Industry Terms – The Letter M

Industry Terms TrevPAR World

Manchised – hotel properties that are managed and franchised by the same company.

Mark to Market – 1. A measure of the fair value of accounts that can change over time, such as assets and liabilities. Mark to market aims to provide a realistic appraisal of a company’s current financial situation. Problems can arise when the market-based measurement doesn’t accurately reflect the underlying asset’s true value. This can occur when a company is forced to calculate the selling price of these assets or liabilities during unfavorable or volatile times, such as a financial crisis. For example, if the liquidity is low or investors are fearful, the current selling price of a bank’s assets could be much lower than the actual value. The result would be a lowered shareholders’ equity.

This issue was seen during the financial crisis of 2008/09 where many securities held on banks’ balance sheets couldn’t be valued efficiently as the markets had disappeared from them. In April of 2009, the Financial Accounting Standards Board voted on and approved new guidelines that would allow for the valuation to be based on a price that would be received in an orderly market rather than a forced liquidation.

  1. The accounting act of recording the price or value of a security, portfolio or account to reflect its current market value rather than its book value. This is done most often in futures accounts to make sure that margin requirements are being met. If the current market value causes the margin account to fall below its required level, the trader will be faced with a margin call.
  2. When the net asset value of a mutual fund is valued based on the most current market valuation. Mutual funds are marked to market daily at the market close so investors have an idea of the fund’s NAV.

Market – In the U.S., a market is defined as a geographic area composed of a Metropolitan Statistical Area (i.e. Atlanta), a group of Metropolitan Statistical Areas (i.e. South Central Pennsylvania) or a group of counties (i.e. Texas North). Outside the U.S., a market can be defined as a city, region or country with at least 30 participating hotels. A market must contain a sufficient number of hotels to permit further subdivision into submarket and price segments.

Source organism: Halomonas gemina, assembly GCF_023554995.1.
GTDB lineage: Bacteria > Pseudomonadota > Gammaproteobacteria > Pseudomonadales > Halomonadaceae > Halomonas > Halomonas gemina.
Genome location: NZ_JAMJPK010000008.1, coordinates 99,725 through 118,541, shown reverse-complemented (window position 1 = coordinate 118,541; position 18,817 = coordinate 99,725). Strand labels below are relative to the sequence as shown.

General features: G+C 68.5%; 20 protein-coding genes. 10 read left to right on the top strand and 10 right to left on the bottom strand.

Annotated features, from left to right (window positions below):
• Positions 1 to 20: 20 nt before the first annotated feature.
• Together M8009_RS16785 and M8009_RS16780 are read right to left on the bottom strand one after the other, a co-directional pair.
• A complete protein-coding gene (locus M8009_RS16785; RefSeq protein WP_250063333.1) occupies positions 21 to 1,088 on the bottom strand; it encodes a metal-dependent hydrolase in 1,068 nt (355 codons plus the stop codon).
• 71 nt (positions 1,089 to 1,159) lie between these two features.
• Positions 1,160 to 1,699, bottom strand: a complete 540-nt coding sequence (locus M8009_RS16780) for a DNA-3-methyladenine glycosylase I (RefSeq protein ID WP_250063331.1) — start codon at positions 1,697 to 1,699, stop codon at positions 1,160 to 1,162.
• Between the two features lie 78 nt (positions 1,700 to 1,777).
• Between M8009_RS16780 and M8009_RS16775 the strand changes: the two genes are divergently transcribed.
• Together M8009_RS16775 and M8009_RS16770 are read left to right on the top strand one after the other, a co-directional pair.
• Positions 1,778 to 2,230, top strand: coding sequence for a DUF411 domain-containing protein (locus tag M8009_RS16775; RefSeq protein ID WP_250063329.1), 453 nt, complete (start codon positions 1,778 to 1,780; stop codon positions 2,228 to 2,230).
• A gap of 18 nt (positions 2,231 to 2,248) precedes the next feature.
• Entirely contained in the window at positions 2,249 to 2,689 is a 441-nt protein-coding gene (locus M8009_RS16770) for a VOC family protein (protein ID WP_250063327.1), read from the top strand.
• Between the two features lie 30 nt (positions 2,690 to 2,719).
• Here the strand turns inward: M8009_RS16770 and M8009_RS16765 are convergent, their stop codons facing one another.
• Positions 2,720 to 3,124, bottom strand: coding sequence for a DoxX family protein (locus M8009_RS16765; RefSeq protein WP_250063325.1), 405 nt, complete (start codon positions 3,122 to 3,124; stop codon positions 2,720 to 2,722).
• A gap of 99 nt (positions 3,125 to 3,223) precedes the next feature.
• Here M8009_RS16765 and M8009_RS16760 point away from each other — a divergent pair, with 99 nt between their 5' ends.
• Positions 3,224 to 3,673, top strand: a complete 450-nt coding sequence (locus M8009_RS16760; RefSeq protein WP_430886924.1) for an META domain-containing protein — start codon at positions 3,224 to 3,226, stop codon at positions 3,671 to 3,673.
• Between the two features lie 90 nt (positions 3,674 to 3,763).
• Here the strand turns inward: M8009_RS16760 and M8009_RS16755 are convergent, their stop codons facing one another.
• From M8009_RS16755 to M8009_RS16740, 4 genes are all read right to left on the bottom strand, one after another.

Market Class – Hotels located in the same market and classified in the same chain-scale segment as the subject hotel are grouped with the subject hotel into one of seven market scale groups: :

  • luxury;
  • upper upscale;
  • upscale;
  • upper midscale;
  • midscale; and
  • economy.

Market Class Collapsed – Hotels located in the same market and classified in the same chain scale segment as the subject hotel. There are two market scale (collapsed) groups:

Upscale (includes luxury, upper upscale, upscale and independent)
Midscale/economy (includes upper midscale, midscale and economy)

Market Price Segments (U.S. Only) – The five categories of a metro STR market which are defined by actual or estimated average room rate. The five price categories are shown below:

  • luxury – top 15% average room rates;
  • upscale – next 15% average room rates;
  • mid-price – middle 30% average room rates;
  • economy – next 20% average room rates; and
  • budget – lowest 20% average room rates.